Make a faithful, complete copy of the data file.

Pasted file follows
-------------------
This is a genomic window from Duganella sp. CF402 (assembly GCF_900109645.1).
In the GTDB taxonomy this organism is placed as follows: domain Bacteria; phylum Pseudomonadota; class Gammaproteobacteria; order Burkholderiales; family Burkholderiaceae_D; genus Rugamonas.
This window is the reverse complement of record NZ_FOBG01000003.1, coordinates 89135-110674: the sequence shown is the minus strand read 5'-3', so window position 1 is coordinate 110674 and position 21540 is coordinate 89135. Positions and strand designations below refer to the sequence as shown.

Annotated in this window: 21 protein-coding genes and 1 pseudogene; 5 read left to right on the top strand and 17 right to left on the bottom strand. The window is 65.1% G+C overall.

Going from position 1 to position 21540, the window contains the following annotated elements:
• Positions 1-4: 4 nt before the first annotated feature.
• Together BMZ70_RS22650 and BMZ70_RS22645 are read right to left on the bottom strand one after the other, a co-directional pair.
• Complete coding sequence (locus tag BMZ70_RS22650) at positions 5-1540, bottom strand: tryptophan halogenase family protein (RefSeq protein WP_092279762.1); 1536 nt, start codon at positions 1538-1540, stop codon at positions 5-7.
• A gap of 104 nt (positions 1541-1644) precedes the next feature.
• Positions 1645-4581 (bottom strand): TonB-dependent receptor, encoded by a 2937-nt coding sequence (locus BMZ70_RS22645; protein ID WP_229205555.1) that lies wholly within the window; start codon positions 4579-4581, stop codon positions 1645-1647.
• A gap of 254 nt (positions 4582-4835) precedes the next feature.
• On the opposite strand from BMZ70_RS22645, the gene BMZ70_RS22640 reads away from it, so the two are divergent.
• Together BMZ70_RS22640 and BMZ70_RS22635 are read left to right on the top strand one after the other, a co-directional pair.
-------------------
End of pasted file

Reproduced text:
This is a genomic window from Duganella sp. CF402 (assembly GCF_900109645.1).
In the GTDB taxonomy this organism is placed as follows: domain Bacteria; phylum Pseudomonadota; class Gammaproteobacteria; order Burkholderiales; family Burkholderiaceae_D; genus Rugamonas.
This window is the reverse complement of record NZ_FOBG01000003.1, coordinates 89135-110674: the sequence shown is the minus strand read 5'-3', so window position 1 is coordinate 110674 and position 21540 is coordinate 89135. Positions and strand designations below refer to the sequence as shown.

Annotated in this window: 21 protein-coding genes and 1 pseudogene; 5 read left to right on the top strand and 17 right to left on the bottom strand. The window is 65.1% G+C overall.

Going from position 1 to position 21540, the window contains the following annotated elements:
• Positions 1-4: 4 nt before the first annotated feature.
• Together BMZ70_RS22650 and BMZ70_RS22645 are read right to left on the bottom strand one after the other, a co-directional pair.
• Complete coding sequence (locus tag BMZ70_RS22650) at positions 5-1540, bottom strand: tryptophan halogenase family protein (RefSeq protein WP_092279762.1); 1536 nt, start codon at positions 1538-1540, stop codon at positions 5-7.
• A gap of 104 nt (positions 1541-1644) precedes the next feature.
• Positions 1645-4581 (bottom strand): TonB-dependent receptor, encoded by a 2937-nt coding sequence (locus BMZ70_RS22645; protein ID WP_229205555.1) that lies wholly within the window; start codon positions 4579-4581, stop codon positions 1645-1647.
• A gap of 254 nt (positions 4582-4835) precedes the next feature.
• On the opposite strand from BMZ70_RS22645, the gene BMZ70_RS22640 reads away from it, so the two are divergent.
• Together BMZ70_RS22640 and BMZ70_RS22635 are read left to right on the top strand one after the other, a co-directional pair.